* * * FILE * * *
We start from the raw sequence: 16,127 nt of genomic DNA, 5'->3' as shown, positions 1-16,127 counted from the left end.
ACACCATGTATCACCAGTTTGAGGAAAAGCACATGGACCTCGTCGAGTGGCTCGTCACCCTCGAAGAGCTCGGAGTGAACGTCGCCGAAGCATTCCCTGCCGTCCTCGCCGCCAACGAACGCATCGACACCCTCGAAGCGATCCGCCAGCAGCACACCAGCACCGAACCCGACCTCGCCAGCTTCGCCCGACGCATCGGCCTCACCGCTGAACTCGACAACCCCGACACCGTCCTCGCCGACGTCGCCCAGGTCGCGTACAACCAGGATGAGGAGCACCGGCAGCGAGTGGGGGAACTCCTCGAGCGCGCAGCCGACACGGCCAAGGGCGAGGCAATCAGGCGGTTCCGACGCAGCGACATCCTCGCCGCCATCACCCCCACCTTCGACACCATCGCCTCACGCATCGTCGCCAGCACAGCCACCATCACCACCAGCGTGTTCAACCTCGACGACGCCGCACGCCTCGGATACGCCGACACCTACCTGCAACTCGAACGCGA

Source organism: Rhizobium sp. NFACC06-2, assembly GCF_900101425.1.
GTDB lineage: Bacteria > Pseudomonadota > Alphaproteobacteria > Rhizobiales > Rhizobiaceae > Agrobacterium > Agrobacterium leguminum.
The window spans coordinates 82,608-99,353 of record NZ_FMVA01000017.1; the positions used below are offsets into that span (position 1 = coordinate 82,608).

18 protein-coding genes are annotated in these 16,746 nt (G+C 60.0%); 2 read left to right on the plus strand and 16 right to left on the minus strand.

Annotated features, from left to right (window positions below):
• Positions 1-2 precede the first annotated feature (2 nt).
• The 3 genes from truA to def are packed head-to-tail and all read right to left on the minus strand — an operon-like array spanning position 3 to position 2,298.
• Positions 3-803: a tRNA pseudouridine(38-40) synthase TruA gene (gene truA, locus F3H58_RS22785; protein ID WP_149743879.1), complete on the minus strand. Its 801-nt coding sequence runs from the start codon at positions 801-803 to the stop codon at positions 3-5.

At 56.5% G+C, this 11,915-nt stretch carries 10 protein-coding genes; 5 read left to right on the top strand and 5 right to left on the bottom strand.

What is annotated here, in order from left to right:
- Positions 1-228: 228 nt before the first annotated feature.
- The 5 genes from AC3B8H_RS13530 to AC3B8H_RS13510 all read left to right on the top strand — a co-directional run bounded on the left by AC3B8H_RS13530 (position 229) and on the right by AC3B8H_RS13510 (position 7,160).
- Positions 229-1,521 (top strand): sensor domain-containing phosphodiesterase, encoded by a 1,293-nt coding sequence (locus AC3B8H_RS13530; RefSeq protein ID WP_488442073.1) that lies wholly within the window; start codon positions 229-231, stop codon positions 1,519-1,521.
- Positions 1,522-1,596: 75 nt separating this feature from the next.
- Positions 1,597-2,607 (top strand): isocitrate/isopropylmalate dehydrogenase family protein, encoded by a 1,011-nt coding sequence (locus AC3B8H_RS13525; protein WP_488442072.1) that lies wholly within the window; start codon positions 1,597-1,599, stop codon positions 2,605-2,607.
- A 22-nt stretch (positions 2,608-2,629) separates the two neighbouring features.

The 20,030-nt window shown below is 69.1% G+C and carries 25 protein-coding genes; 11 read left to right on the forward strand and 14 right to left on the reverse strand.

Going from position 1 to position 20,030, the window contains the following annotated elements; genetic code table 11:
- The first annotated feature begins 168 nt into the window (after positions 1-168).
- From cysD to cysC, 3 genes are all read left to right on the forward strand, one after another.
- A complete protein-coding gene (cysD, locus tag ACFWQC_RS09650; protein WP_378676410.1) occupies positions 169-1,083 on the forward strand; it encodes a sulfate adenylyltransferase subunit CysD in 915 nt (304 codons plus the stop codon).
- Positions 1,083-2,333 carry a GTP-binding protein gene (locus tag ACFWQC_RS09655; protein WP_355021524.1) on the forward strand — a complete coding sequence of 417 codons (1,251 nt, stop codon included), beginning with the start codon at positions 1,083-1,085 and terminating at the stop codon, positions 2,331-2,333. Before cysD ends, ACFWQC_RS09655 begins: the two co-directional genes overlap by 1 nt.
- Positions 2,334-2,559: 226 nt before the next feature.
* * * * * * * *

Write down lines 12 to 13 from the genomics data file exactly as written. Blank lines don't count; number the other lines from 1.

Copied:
What is annotated here, in order from left to right:
- Positions 1-228: 228 nt before the first annotated feature.